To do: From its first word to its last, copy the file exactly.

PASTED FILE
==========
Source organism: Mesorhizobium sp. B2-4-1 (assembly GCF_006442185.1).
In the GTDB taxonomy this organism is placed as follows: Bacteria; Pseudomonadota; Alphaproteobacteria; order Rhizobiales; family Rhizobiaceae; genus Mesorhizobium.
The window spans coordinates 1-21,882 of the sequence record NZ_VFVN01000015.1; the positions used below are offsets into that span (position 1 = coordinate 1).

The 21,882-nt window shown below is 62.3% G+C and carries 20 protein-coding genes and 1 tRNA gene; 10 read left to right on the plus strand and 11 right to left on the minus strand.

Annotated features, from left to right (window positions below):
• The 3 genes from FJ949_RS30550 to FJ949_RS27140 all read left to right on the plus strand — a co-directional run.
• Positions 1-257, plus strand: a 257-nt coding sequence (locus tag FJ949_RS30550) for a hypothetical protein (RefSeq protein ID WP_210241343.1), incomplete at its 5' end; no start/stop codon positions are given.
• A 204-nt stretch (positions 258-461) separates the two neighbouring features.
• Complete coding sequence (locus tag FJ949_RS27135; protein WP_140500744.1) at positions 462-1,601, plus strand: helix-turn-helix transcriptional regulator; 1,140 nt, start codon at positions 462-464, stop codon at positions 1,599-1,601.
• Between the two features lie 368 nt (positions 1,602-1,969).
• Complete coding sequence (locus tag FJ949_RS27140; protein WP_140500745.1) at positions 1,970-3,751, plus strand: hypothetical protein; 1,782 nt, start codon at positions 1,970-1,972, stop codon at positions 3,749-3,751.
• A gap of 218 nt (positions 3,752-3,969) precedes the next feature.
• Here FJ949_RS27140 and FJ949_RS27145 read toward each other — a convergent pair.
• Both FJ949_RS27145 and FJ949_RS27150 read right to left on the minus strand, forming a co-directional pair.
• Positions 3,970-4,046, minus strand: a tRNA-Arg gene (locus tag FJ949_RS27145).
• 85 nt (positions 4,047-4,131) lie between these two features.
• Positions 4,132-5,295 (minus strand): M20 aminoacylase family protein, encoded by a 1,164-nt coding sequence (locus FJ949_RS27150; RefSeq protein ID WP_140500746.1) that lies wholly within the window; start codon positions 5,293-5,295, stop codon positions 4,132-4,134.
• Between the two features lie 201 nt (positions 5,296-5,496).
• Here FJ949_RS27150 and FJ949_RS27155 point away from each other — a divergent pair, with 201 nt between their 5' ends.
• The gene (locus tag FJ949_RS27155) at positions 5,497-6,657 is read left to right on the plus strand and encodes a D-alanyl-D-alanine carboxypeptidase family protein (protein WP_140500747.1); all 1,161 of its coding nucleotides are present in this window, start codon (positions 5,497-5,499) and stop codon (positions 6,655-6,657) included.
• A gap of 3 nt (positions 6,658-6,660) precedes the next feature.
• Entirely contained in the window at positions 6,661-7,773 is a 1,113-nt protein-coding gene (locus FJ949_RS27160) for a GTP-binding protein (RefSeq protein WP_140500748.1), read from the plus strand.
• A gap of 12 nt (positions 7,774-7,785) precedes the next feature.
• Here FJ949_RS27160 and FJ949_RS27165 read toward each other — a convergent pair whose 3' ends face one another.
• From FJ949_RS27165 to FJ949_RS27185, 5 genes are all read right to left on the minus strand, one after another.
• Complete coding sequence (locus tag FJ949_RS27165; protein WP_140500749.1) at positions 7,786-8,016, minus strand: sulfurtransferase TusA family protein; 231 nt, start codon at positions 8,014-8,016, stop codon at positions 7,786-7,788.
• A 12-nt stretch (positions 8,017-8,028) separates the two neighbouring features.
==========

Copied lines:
Source organism: Mesorhizobium sp. B2-4-1 (assembly GCF_006442185.1).
In the GTDB taxonomy this organism is placed as follows: Bacteria; Pseudomonadota; Alphaproteobacteria; order Rhizobiales; family Rhizobiaceae; genus Mesorhizobium.
The window spans coordinates 1-21,882 of the sequence record NZ_VFVN01000015.1; the positions used below are offsets into that span (position 1 = coordinate 1).

The 21,882-nt window shown below is 62.3% G+C and carries 20 protein-coding genes and 1 tRNA gene; 10 read left to right on the plus strand and 11 right to left on the minus strand.

Annotated features, from left to right (window positions below):
• The 3 genes from FJ949_RS30550 to FJ949_RS27140 all read left to right on the plus strand — a co-directional run.
• Positions 1-257, plus strand: a 257-nt coding sequence (locus tag FJ949_RS30550) for a hypothetical protein (RefSeq protein ID WP_210241343.1), incomplete at its 5' end; no start/stop codon positions are given.
• A 204-nt stretch (positions 258-461) separates the two neighbouring features.
• Complete coding sequence (locus tag FJ949_RS27135; protein WP_140500744.1) at positions 462-1,601, plus strand: helix-turn-helix transcriptional regulator; 1,140 nt, start codon at positions 462-464, stop codon at positions 1,599-1,601.
• Between the two features lie 368 nt (positions 1,602-1,969).
• Complete coding sequence (locus tag FJ949_RS27140; protein WP_140500745.1) at positions 1,970-3,751, plus strand: hypothetical protein; 1,782 nt, start codon at positions 1,970-1,972, stop codon at positions 3,749-3,751.
• A gap of 218 nt (positions 3,752-3,969) precedes the next feature.
• Here FJ949_RS27140 and FJ949_RS27145 read toward each other — a convergent pair.
• Both FJ949_RS27145 and FJ949_RS27150 read right to left on the minus strand, forming a co-directional pair.
• Positions 3,970-4,046, minus strand: a tRNA-Arg gene (locus tag FJ949_RS27145).
• 85 nt (positions 4,047-4,131) lie between these two features.
• Positions 4,132-5,295 (minus strand): M20 aminoacylase family protein, encoded by a 1,164-nt coding sequence (locus FJ949_RS27150; RefSeq protein ID WP_140500746.1) that lies wholly within the window; start codon positions 5,293-5,295, stop codon positions 4,132-4,134.
• Between the two features lie 201 nt (positions 5,296-5,496).
• Here FJ949_RS27150 and FJ949_RS27155 point away from each other — a divergent pair, with 201 nt between their 5' ends.
• The gene (locus tag FJ949_RS27155) at positions 5,497-6,657 is read left to right on the plus strand and encodes a D-alanyl-D-alanine carboxypeptidase family protein (protein WP_140500747.1); all 1,161 of its coding nucleotides are present in this window, start codon (positions 5,497-5,499) and stop codon (positions 6,655-6,657) included.
• A gap of 3 nt (positions 6,658-6,660) precedes the next feature.
• Entirely contained in the window at positions 6,661-7,773 is a 1,113-nt protein-coding gene (locus FJ949_RS27160) for a GTP-binding protein (RefSeq protein WP_140500748.1), read from the plus strand.
• A gap of 12 nt (positions 7,774-7,785) precedes the next feature.
• Here FJ949_RS27160 and FJ949_RS27165 read toward each other — a convergent pair whose 3' ends face one another.
• From FJ949_RS27165 to FJ949_RS27185, 5 genes are all read right to left on the minus strand, one after another.
• Complete coding sequence (locus tag FJ949_RS27165; protein WP_140500749.1) at positions 7,786-8,016, minus strand: sulfurtransferase TusA family protein; 231 nt, start codon at positions 8,014-8,016, stop codon at positions 7,786-7,788.
• A 12-nt stretch (positions 8,017-8,028) separates the two neighbouring features.